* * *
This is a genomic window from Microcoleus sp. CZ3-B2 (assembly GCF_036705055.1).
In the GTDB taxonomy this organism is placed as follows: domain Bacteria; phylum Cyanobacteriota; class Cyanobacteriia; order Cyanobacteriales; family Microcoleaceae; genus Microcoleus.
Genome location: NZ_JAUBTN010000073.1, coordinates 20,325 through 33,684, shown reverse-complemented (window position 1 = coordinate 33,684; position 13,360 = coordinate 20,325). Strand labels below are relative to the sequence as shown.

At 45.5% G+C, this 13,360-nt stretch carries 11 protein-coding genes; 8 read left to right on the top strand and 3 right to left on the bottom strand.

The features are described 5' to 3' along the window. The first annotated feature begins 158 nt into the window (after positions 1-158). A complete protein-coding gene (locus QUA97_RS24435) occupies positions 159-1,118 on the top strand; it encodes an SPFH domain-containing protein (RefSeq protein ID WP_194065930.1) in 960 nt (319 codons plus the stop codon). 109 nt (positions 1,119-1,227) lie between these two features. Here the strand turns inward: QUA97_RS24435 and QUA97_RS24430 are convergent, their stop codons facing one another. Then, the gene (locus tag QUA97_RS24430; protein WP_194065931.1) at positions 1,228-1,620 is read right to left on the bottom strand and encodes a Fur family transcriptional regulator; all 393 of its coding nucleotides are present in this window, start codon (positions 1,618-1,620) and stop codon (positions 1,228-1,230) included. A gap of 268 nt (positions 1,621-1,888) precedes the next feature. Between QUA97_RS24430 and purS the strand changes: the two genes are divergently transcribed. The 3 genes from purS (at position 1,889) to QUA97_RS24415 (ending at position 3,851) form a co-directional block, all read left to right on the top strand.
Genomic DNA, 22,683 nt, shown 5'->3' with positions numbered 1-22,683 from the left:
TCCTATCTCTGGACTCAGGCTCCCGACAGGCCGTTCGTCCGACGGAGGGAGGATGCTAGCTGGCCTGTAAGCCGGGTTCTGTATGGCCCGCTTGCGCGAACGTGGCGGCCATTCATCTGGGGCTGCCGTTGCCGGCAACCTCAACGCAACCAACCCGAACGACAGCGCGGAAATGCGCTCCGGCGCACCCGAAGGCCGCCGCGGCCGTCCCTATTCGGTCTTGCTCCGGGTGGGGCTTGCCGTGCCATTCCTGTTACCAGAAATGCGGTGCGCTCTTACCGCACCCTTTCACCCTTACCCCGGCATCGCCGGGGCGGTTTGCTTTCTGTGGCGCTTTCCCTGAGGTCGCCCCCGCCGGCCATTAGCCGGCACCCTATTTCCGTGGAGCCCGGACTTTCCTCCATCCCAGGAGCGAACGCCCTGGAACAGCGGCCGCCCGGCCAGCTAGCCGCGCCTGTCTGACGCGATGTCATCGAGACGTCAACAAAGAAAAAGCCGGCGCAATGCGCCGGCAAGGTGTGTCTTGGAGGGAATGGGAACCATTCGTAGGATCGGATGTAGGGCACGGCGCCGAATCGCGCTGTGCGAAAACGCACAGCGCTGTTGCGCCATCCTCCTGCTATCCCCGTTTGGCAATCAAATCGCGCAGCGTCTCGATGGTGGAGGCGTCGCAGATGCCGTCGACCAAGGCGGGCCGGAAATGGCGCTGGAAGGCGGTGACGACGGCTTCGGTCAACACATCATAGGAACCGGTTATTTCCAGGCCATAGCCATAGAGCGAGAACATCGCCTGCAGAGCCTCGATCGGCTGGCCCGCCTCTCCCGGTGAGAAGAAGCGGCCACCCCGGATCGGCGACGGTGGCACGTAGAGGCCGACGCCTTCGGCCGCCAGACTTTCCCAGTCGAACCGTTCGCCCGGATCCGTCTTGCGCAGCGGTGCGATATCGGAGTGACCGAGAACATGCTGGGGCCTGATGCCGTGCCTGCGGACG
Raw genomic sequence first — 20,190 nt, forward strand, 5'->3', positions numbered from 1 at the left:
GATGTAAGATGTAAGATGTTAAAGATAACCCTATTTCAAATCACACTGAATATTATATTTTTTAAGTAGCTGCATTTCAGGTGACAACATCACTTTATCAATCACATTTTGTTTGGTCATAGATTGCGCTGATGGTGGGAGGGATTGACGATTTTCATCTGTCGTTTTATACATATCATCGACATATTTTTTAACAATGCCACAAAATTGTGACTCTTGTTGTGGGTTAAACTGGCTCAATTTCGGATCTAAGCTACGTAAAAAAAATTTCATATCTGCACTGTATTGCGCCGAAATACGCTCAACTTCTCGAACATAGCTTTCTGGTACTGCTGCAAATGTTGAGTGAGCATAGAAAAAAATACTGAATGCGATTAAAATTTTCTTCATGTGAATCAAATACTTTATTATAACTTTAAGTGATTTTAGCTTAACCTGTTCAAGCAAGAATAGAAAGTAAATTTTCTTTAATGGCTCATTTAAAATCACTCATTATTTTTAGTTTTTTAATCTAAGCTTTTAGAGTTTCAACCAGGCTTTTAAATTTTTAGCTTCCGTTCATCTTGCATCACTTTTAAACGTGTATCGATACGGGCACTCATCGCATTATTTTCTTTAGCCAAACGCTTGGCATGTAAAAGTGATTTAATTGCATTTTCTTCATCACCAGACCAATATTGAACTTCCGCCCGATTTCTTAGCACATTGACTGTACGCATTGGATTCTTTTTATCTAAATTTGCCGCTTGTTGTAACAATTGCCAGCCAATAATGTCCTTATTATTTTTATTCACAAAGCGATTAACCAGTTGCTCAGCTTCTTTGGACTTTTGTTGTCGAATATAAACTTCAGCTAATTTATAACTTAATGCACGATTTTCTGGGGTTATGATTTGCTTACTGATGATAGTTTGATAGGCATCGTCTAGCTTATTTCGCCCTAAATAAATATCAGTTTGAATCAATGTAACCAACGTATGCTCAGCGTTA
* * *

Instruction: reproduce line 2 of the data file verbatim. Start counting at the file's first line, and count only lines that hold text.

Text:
In the GTDB taxonomy this organism is placed as follows: domain Bacteria; phylum Cyanobacteriota; class Cyanobacteriia; order Cyanobacteriales; family Microcoleaceae; genus Microcoleus.